Creating secure learning environments for all

The pandemic’s disruption has left students feeling uncertain for their futures. Schools were forced to close doors for the most part of a year, and home-schooling and virtual classes replaced physical contact hours. The hopes of university for thousands rested on the decision of an algorithm until a last minute U-turn. Technology has been key to helping schools maintain some semblance of normality over the past year. However, even educational institutions have not been able to escape the risks of cyber-attacks in the new landscape.
Successful ransomware attacks do not come cheap. The average data breach costs over £3 million, and won’t just affect institutions financially but also hinder their reputations. Maintaining productivity levels in the virtual world was the priority as disruptions continued. The new learning environments had to be as close to what they were in the physical classroom. But as breaches continue to affect schools, IT leaders need to understand the risk and ensure appropriate actions is taken to secure data.
The threat is real
The education sector is facing a wave of cybercrime as hackers look to harvest sensitive data for financial gain. March saw the fourth cyber-attack of its kind on the Harris Federation, which led to emails and devices that had been given to students being temporarily disabled. In another similar attack in the US, hackers demanded $15m from an institution, proving just how ruthless they can be. Not only this, but recent government findings found nearly a quarter (24%) of secondary schools had faced at least three breaches over the last 12 months.
The impact of these attacks can be considerable, with a third of institutions having experienced a loss of control, money or data as a result. Not only this, but cyber-attacks are a severe drain on resources, owing to the significant amount of recovery time needed to re-enable critical services. Recent incidents affecting the sector, for example, have led to the loss of student coursework, school financial records, as well as data relating to COVID-19 testing. Clearly, the consequences of these attacks could be severe not only for the establishments that fall victim, but for any students and faculty affected.
Complacency increases risks
All too often, the origin of a breach can be traced back to simple slip-ups in online security posture. Over the past year, we’ve seen a rise in phishing emails where recipients are encouraged to open malicious files or links containing ransomware. Here, it’s up to the CIOs, CISOs and IT teams at educational institutions to provide students and staff with guidance around the tell-tale signs that constitute a likely breach attempt.
With the NCSC recently revealing millions were using their pets’ names as their password, it will come as little surprise that hackers are also regularly exploiting weak passwords. Personal information like this is often readily available on social media, where cybercriminals can find the details most commonly used in passwords and employ trial and error techniques to gain access to a user’s account.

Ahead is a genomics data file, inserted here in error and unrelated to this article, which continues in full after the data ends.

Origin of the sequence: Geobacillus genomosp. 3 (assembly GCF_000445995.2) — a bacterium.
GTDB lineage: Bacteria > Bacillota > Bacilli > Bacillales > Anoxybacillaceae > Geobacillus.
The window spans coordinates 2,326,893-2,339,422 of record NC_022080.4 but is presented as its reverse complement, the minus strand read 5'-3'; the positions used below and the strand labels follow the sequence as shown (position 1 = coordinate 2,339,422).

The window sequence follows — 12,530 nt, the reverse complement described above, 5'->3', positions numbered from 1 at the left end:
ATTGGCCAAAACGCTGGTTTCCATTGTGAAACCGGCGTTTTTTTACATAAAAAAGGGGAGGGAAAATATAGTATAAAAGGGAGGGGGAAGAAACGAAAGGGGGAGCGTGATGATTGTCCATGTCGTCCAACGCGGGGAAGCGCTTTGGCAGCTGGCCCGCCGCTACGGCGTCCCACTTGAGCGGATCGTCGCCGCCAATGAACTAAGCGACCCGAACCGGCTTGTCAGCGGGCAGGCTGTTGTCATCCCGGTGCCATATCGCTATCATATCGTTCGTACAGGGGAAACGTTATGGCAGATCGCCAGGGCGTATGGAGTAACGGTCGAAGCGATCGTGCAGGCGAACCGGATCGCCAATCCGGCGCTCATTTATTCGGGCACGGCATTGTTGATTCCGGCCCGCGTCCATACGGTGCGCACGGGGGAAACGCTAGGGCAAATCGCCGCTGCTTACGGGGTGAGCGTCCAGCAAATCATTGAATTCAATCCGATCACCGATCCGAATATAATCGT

Elsewhere, IT teams continue to be plagued by simple, yet avoidable security mistakes like password reuse. Our recent research revealed the average person uses the same password across four accounts in their personal and academic lives – while we’ve all grown accustomed to hearing news of data breaches, people fail to understand how easily their details could end up for sale on the dark web. This level of complacency not only puts the guilty offender’s details at risk, but could also have knock-on effects to others whose details are stored on exposed databases.
Securing the next cohort of virtual learners
Security is often hindered by human slip-ups. Over half (52%) of us have admitted that we’d forget our passwords if they weren’t written down, but IT teams cannot afford this risk to sensitive data. Technology is on hand to reduce password friction and limit the chances of student and faculty records falling into the wrong hands.
Enterprise password managers, for example, can store an unlimited number of log-in details in an encrypted, secure vault and remove the need to write down passwords or rely on autofill. When teams undergo structural changes, password managers can simply share and manage access securely. Single sign on (SSO) and multifactor authentication (MFA) also provides added layers of security and allows staff to seamlessly login. 
The pandemic has meant institutions are more at risk to online security threats than ever before, and IT teams need to be in control at all times. With security hygiene under the spotlight, password management solutions can help relieve stresses of overburdened IT teams and bring peace of mind that their institution’s data remains secure. Solid cybersecurity defences will mean classes can continue as usual without the fear of being affected, providing a productive learning environment for students. IT departments, students and faculty must work as teams to improve security awareness, and ultimately secure the next cohort of virtual learners.